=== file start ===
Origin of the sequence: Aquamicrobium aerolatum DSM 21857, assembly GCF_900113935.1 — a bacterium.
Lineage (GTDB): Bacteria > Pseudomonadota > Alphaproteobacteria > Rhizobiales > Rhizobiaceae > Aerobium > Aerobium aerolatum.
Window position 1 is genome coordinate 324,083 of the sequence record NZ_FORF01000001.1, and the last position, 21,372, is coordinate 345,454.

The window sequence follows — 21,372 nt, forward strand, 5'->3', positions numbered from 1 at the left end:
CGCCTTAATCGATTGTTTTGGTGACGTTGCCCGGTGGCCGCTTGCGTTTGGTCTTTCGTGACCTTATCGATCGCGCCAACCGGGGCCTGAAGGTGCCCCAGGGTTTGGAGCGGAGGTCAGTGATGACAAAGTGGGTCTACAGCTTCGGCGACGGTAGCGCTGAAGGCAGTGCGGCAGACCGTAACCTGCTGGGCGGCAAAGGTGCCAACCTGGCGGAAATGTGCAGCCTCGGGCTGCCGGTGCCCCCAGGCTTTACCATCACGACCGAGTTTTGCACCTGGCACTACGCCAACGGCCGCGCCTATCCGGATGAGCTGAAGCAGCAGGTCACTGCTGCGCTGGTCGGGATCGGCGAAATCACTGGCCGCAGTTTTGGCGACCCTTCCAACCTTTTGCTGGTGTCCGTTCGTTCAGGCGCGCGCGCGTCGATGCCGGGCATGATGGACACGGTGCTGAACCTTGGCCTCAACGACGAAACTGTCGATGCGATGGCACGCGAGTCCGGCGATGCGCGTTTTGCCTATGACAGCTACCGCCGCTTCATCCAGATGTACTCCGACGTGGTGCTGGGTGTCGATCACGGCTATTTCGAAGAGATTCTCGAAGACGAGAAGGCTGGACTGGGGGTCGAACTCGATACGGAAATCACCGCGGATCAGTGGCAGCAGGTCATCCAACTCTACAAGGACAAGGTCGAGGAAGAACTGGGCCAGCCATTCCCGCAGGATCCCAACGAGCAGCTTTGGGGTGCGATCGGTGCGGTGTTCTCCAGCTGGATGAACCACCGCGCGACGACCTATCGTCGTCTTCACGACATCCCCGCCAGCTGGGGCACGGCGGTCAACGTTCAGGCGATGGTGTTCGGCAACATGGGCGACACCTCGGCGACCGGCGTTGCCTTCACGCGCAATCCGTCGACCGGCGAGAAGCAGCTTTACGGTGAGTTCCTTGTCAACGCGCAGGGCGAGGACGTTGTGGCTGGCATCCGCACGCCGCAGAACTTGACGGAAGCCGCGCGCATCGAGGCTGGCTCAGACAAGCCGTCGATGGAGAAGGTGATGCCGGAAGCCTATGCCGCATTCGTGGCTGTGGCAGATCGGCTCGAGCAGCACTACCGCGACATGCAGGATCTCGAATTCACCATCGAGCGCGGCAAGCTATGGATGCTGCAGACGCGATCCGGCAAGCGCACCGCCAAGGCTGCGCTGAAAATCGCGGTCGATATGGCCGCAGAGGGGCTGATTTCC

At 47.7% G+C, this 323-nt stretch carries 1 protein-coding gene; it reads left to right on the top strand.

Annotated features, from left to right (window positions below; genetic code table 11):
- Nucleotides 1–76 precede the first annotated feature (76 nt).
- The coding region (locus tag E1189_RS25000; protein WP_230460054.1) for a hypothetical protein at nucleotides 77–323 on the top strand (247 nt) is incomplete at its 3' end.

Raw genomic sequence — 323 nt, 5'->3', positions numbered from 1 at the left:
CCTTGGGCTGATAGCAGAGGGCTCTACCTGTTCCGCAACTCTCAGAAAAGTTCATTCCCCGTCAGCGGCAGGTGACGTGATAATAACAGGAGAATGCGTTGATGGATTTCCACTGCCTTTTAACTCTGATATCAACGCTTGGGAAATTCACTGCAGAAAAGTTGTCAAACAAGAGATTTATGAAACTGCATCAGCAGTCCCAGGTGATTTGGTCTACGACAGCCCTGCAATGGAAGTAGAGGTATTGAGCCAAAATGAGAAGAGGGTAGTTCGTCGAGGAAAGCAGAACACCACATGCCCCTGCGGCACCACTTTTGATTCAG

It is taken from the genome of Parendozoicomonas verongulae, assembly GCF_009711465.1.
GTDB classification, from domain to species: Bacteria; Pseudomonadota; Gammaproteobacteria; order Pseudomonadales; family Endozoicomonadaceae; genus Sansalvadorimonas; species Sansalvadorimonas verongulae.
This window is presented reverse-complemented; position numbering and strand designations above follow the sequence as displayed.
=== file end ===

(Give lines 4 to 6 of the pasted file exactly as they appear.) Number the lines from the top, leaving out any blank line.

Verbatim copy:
The window sequence follows — 21,372 nt, forward strand, 5'->3', positions numbered from 1 at the left end:
CGCCTTAATCGATTGTTTTGGTGACGTTGCCCGGTGGCCGCTTGCGTTTGGTCTTTCGTGACCTTATCGATCGCGCCAACCGGGGCCTGAAGGTGCCCCAGGGTTTGGAGCGGAGGTCAGTGATGACAAAGTGGGTCTACAGCTTCGGCGACGGTAGCGCTGAAGGCAGTGCGGCAGACCGTAACCTGCTGGGCGGCAAAGGTGCCAACCTGGCGGAAATGTGCAGCCTCGGGCTGCCGGTGCCCCCAGGCTTTACCATCACGACCGAGTTTTGCACCTGGCACTACGCCAACGGCCGCGCCTATCCGGATGAGCTGAAGCAGCAGGTCACTGCTGCGCTGGTCGGGATCGGCGAAATCACTGGCCGCAGTTTTGGCGACCCTTCCAACCTTTTGCTGGTGTCCGTTCGTTCAGGCGCGCGCGCGTCGATGCCGGGCATGATGGACACGGTGCTGAACCTTGGCCTCAACGACGAAACTGTCGATGCGATGGCACGCGAGTCCGGCGATGCGCGTTTTGCCTATGACAGCTACCGCCGCTTCATCCAGATGTACTCCGACGTGGTGCTGGGTGTCGATCACGGCTATTTCGAAGAGATTCTCGAAGACGAGAAGGCTGGACTGGGGGTCGAACTCGATACGGAAATCACCGCGGATCAGTGGCAGCAGGTCATCCAACTCTACAAGGACAAGGTCGAGGAAGAACTGGGCCAGCCATTCCCGCAGGATCCCAACGAGCAGCTTTGGGGTGCGATCGGTGCGGTGTTCTCCAGCTGGATGAACCACCGCGCGACGACCTATCGTCGTCTTCACGACATCCCCGCCAGCTGGGGCACGGCGGTCAACGTTCAGGCGATGGTGTTCGGCAACATGGGCGACACCTCGGCGACCGGCGTTGCCTTCACGCGCAATCCGTCGACCGGCGAGAAGCAGCTTTACGGTGAGTTCCTTGTCAACGCGCAGGGCGAGGACGTTGTGGCTGGCATCCGCACGCCGCAGAACTTGACGGAAGCCGCGCGCATCGAGGCTGGCTCAGACAAGCCGTCGATGGAGAAGGTGATGCCGGAAGCCTATGCCGCATTCGTGGCTGTGGCAGATCGGCTCGAGCAGCACTACCGCGACATGCAGGATCTCGAATTCACCATCGAGCGCGGCAAGCTATGGATGCTGCAGACGCGATCCGGCAAGCGCACCGCCAAGGCTGCGCTGAAAATCGCGGTCGATATGGCCGCAGAGGGGCTGATTTCC

At 47.7% G+C, this 323-nt stretch carries 1 protein-coding gene; it reads left to right on the top strand.